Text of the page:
Research Security Programs 

OSTP also imposes a number of research security program enhancements that will be mandatory for research institutions receiving more than $50 million per year in federal science or engineering support. Although the requirements have not been finalized, once they are, institutions must certify compliance to remain eligible for federal funding. The requirements are substantial: 

  • Cyber-related security, including:
  • System-wide limitations on information system access;
  • Authentication of users as a prerequisite to access; and
  • Regular cybersecurity awareness training.

  • Foreign travel security, including:
  • A disclosure and authorization requirement in advance of international travel, security briefings, assistance with device security, and pre-registration requirements.
  • Organizational record-keeping of covered international travel by faculty and staff.


  • Research security training for insider threat awareness and identification.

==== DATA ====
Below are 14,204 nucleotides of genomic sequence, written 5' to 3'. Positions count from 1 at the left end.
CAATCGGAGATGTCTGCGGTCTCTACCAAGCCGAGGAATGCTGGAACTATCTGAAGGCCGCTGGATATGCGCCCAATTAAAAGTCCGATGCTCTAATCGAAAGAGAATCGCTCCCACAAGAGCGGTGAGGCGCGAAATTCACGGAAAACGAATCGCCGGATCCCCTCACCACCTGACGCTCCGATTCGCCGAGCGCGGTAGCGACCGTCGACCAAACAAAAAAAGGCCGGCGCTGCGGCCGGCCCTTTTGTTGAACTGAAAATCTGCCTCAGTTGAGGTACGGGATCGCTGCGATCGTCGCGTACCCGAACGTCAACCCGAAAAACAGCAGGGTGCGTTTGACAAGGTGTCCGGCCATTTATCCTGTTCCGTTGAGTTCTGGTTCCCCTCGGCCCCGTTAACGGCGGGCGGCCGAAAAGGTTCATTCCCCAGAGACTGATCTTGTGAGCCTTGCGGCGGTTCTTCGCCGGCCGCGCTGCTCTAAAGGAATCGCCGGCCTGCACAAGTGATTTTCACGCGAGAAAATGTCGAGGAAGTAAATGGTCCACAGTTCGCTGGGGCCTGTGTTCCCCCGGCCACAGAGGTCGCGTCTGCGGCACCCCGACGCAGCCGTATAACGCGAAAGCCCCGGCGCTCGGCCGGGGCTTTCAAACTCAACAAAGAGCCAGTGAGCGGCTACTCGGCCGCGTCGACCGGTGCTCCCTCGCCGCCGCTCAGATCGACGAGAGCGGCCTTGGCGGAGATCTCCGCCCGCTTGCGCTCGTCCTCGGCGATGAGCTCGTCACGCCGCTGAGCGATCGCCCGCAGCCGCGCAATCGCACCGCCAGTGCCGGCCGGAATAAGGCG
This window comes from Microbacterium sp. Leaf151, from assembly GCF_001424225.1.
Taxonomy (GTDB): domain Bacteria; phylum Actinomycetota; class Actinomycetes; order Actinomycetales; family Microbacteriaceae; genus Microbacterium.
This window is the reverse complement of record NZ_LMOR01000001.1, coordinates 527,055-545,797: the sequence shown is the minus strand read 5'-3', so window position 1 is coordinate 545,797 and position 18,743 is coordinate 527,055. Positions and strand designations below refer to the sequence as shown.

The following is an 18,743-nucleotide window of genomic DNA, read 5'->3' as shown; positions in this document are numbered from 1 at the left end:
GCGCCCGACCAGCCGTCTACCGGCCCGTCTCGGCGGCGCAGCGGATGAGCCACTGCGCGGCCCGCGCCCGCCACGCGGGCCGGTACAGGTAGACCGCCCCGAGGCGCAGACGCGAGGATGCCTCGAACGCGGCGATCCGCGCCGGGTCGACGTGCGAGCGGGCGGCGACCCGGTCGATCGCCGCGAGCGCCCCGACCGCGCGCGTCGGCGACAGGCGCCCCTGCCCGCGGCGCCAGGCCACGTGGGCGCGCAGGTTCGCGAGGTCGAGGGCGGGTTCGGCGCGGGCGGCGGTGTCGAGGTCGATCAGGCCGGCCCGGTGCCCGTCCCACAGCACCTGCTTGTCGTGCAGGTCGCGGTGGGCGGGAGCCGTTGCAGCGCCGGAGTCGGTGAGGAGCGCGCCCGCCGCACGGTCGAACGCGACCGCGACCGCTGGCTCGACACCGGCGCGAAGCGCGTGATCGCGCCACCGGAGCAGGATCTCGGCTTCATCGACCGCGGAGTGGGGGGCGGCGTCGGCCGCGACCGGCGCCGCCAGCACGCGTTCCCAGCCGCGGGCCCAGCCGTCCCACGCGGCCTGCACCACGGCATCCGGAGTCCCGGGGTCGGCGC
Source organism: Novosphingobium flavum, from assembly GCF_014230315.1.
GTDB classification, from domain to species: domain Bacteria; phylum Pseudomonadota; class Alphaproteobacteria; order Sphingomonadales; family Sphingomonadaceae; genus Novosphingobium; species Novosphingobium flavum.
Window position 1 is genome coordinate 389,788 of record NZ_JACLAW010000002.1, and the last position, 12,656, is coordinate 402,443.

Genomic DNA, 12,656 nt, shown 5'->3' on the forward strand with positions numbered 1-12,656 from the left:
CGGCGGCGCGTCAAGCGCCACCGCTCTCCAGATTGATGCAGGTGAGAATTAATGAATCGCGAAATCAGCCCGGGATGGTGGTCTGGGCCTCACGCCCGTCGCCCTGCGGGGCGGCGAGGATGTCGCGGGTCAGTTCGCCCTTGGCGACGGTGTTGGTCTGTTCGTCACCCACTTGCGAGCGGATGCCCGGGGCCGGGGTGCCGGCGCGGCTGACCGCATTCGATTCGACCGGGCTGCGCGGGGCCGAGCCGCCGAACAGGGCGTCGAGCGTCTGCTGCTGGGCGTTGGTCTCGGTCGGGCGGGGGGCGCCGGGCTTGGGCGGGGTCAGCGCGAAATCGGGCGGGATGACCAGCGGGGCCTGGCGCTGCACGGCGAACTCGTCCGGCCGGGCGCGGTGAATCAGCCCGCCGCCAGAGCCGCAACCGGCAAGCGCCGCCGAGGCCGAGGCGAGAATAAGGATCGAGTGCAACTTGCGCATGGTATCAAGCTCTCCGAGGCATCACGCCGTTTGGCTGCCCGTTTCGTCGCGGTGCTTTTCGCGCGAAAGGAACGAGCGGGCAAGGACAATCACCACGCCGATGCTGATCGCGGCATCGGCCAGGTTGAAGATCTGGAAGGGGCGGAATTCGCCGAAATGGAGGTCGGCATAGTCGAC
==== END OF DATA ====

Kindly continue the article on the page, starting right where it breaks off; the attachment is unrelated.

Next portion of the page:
• Export control training, including reviews of foreign sponsors and collaborators to ensure compliance with federal requirements.

The guidance contemplates that research institutions will have flexibility in structuring these programs, but institutions will only have one year after the date of issuance of the formal requirements to comply. Compliance will require knowledgeable legal assessments across several areas, including cybersecurity infrastructure, internal organizational compliance procedures, and export regulations.

Three Key Takeaways

  1. New guidance issued by the White House Office of Science and Technology directs federal research funding agencies to require detailed, uniform disclosures from researchers and research institutions relating to funding from, and affiliations with, foreign government-sponsored programs. The agencies will release model award applications within the next four months to clarify the specific disclosure requirements.
  2. Research institutions should review OSTP's detailed guidance and begin the process of aligning their policies and processes with the new guidance and training personnel as needed; failure to make proper disclosures may trigger a range of penalties, from criminal liability to suspension of grants and/or mandatory return of research funds.
  3. Research institutions receiving more than $50 million per year in federal research funding will also be required to implement enhanced research security programs and certify compliance with the program requirements to remain eligible for funding.